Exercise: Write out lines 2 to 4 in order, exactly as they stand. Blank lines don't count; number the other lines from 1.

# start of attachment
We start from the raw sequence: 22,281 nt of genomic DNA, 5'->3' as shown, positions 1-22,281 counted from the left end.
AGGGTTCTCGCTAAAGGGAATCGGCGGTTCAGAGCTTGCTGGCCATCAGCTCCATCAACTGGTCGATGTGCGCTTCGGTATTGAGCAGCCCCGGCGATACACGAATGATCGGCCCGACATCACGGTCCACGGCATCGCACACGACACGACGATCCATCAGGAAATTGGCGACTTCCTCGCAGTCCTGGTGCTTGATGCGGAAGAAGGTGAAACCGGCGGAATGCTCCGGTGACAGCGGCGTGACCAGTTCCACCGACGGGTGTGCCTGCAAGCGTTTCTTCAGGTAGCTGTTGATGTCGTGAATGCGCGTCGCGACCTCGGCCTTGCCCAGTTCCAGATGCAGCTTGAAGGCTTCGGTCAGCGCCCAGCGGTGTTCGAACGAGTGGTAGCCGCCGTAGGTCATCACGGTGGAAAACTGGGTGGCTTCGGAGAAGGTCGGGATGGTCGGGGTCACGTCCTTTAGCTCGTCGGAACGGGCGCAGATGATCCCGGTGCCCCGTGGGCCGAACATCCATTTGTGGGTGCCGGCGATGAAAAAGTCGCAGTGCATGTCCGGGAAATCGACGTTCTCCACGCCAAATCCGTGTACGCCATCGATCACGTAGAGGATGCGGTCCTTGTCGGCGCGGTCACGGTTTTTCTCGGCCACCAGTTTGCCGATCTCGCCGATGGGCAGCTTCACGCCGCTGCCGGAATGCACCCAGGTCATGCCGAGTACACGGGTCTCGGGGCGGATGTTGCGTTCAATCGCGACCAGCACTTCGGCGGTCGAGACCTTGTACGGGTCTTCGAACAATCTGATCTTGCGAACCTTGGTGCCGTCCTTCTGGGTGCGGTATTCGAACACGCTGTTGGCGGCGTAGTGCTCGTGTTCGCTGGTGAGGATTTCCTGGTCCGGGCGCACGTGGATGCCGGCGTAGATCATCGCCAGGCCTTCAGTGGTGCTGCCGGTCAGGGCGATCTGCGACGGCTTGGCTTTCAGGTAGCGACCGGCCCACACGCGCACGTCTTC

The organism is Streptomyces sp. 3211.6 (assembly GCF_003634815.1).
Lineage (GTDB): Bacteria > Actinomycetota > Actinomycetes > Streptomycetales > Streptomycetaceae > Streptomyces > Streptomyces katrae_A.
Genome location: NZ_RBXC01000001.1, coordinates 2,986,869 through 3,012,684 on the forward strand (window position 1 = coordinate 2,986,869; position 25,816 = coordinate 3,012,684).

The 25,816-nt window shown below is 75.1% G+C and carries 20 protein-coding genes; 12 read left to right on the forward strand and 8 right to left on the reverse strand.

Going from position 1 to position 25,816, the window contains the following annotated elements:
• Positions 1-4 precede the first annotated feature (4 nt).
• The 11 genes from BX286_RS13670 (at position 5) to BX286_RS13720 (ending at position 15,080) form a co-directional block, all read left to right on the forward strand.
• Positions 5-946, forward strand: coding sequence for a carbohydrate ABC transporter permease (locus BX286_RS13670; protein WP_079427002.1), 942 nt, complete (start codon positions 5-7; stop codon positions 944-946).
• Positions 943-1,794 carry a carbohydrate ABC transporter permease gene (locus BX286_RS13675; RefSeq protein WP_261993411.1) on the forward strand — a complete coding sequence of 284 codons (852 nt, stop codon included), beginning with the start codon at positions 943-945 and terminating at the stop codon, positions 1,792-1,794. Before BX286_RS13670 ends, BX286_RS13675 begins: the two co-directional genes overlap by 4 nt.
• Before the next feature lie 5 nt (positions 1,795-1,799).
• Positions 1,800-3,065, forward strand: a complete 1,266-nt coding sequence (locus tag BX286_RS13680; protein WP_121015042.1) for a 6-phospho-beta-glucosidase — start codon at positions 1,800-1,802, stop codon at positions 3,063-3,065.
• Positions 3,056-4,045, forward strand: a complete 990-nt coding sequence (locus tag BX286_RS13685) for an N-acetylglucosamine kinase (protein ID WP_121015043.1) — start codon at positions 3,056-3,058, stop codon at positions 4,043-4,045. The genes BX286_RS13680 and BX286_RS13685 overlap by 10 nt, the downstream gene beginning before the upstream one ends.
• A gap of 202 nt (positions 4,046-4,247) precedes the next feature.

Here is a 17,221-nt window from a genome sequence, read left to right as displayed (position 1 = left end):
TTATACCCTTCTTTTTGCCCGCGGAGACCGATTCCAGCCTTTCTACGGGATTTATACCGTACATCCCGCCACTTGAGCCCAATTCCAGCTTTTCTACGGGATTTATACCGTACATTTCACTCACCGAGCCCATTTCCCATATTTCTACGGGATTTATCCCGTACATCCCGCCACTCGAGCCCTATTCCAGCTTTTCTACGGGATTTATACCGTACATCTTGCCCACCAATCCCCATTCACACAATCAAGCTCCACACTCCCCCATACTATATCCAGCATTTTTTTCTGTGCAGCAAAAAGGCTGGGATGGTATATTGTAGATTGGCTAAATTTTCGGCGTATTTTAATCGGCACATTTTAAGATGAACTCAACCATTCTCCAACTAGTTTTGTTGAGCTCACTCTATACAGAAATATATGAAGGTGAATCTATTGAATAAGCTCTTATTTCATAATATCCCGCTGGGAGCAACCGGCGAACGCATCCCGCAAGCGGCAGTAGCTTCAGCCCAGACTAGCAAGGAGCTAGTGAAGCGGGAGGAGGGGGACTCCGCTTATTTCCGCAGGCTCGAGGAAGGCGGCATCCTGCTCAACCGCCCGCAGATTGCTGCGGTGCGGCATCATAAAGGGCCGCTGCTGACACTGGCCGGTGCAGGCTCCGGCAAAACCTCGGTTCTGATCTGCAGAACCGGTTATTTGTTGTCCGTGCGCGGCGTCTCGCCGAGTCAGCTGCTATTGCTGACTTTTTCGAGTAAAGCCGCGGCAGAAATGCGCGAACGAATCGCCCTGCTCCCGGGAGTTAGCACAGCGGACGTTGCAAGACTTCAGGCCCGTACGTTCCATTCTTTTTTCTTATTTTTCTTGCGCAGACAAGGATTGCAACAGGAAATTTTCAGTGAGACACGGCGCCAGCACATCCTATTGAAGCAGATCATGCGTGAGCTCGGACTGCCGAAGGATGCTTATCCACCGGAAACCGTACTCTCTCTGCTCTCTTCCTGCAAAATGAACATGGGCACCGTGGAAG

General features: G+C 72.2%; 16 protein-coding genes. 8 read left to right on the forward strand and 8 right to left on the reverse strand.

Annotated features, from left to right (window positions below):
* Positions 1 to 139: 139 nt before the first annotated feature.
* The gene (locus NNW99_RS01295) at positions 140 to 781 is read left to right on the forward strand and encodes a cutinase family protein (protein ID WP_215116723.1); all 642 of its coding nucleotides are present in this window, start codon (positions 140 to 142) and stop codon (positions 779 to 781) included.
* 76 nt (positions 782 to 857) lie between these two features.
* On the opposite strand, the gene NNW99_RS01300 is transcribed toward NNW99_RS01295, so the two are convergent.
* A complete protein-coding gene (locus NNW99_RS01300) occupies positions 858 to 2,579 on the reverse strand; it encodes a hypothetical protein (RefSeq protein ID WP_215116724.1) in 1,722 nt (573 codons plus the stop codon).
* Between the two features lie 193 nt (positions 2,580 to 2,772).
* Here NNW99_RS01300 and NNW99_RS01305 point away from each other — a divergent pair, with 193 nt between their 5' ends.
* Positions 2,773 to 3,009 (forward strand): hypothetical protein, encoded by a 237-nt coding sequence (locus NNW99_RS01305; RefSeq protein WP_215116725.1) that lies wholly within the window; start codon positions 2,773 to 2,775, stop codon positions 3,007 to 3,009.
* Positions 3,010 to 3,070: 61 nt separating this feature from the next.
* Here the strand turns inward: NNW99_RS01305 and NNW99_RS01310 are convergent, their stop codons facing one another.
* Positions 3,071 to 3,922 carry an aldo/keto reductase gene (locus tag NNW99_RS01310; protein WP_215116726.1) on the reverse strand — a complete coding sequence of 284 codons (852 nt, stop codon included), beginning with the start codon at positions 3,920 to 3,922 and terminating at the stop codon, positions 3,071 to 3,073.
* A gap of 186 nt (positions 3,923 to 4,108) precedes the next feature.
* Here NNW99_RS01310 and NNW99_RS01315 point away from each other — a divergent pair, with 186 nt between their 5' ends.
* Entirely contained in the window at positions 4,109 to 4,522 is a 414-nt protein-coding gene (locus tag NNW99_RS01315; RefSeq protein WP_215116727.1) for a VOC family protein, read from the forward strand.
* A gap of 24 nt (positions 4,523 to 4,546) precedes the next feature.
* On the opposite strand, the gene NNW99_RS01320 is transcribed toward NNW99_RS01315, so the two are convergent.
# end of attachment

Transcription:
AGGGTTCTCGCTAAAGGGAATCGGCGGTTCAGAGCTTGCTGGCCATCAGCTCCATCAACTGGTCGATGTGCGCTTCGGTATTGAGCAGCCCCGGCGATACACGAATGATCGGCCCGACATCACGGTCCACGGCATCGCACACGACACGACGATCCATCAGGAAATTGGCGACTTCCTCGCAGTCCTGGTGCTTGATGCGGAAGAAGGTGAAACCGGCGGAATGCTCCGGTGACAGCGGCGTGACCAGTTCCACCGACGGGTGTGCCTGCAAGCGTTTCTTCAGGTAGCTGTTGATGTCGTGAATGCGCGTCGCGACCTCGGCCTTGCCCAGTTCCAGATGCAGCTTGAAGGCTTCGGTCAGCGCCCAGCGGTGTTCGAACGAGTGGTAGCCGCCGTAGGTCATCACGGTGGAAAACTGGGTGGCTTCGGAGAAGGTCGGGATGGTCGGGGTCACGTCCTTTAGCTCGTCGGAACGGGCGCAGATGATCCCGGTGCCCCGTGGGCCGAACATCCATTTGTGGGTGCCGGCGATGAAAAAGTCGCAGTGCATGTCCGGGAAATCGACGTTCTCCACGCCAAATCCGTGTACGCCATCGATCACGTAGAGGATGCGGTCCTTGTCGGCGCGGTCACGGTTTTTCTCGGCCACCAGTTTGCCGATCTCGCCGATGGGCAGCTTCACGCCGCTGCCGGAATGCACCCAGGTCATGCCGAGTACACGGGTCTCGGGGCGGATGTTGCGTTCAATCGCGACCAGCACTTCGGCGGTCGAGACCTTGTACGGGTCTTCGAACAATCTGATCTTGCGAACCTTGGTGCCGTCCTTCTGGGTGCGGTATTCGAACACGCTGTTGGCGGCGTAGTGCTCGTGTTCGCTGGTGAGGATTTCCTGGTCCGGGCGCACGTGGATGCCGGCGTAGATCATCGCCAGGCCTTCAGTGGTGCTGCCGGTCAGGGCGATCTGCGACGGCTTGGCTTTCAGGTAGCGACCGGCCCACACGCGCACGTCTTC

The organism is Streptomyces sp. 3211.6 (assembly GCF_003634815.1).
Lineage (GTDB): Bacteria > Actinomycetota > Actinomycetes > Streptomycetales > Streptomycetaceae > Streptomyces > Streptomyces katrae_A.